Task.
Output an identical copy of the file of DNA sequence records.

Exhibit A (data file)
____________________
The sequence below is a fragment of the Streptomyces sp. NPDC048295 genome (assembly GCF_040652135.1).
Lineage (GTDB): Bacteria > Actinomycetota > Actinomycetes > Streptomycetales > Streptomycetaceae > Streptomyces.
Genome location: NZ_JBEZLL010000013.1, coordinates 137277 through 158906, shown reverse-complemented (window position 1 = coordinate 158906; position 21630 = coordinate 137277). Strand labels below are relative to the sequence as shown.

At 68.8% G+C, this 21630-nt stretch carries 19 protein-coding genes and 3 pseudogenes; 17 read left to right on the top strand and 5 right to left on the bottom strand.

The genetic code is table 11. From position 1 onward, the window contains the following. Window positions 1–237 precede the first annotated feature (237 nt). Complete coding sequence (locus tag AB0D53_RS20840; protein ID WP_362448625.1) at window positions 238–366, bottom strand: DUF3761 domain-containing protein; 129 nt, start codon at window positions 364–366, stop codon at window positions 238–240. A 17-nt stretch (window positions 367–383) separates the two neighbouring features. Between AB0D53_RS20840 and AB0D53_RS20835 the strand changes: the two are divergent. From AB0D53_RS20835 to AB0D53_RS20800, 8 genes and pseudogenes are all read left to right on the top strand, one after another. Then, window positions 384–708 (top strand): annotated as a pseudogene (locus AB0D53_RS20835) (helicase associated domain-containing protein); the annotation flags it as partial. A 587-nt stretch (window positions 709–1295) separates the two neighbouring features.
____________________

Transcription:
The sequence below is a fragment of the Streptomyces sp. NPDC048295 genome (assembly GCF_040652135.1).
Lineage (GTDB): Bacteria > Actinomycetota > Actinomycetes > Streptomycetales > Streptomycetaceae > Streptomyces.
Genome location: NZ_JBEZLL010000013.1, coordinates 137277 through 158906, shown reverse-complemented (window position 1 = coordinate 158906; position 21630 = coordinate 137277). Strand labels below are relative to the sequence as shown.

At 68.8% G+C, this 21630-nt stretch carries 19 protein-coding genes and 3 pseudogenes; 17 read left to right on the top strand and 5 right to left on the bottom strand.

The genetic code is table 11. From position 1 onward, the window contains the following. Window positions 1–237 precede the first annotated feature (237 nt). Complete coding sequence (locus tag AB0D53_RS20840; protein ID WP_362448625.1) at window positions 238–366, bottom strand: DUF3761 domain-containing protein; 129 nt, start codon at window positions 364–366, stop codon at window positions 238–240. A 17-nt stretch (window positions 367–383) separates the two neighbouring features. Between AB0D53_RS20840 and AB0D53_RS20835 the strand changes: the two are divergent. From AB0D53_RS20835 to AB0D53_RS20800, 8 genes and pseudogenes are all read left to right on the top strand, one after another. Then, window positions 384–708 (top strand): annotated as a pseudogene (locus AB0D53_RS20835) (helicase associated domain-containing protein); the annotation flags it as partial. A 587-nt stretch (window positions 709–1295) separates the two neighbouring features.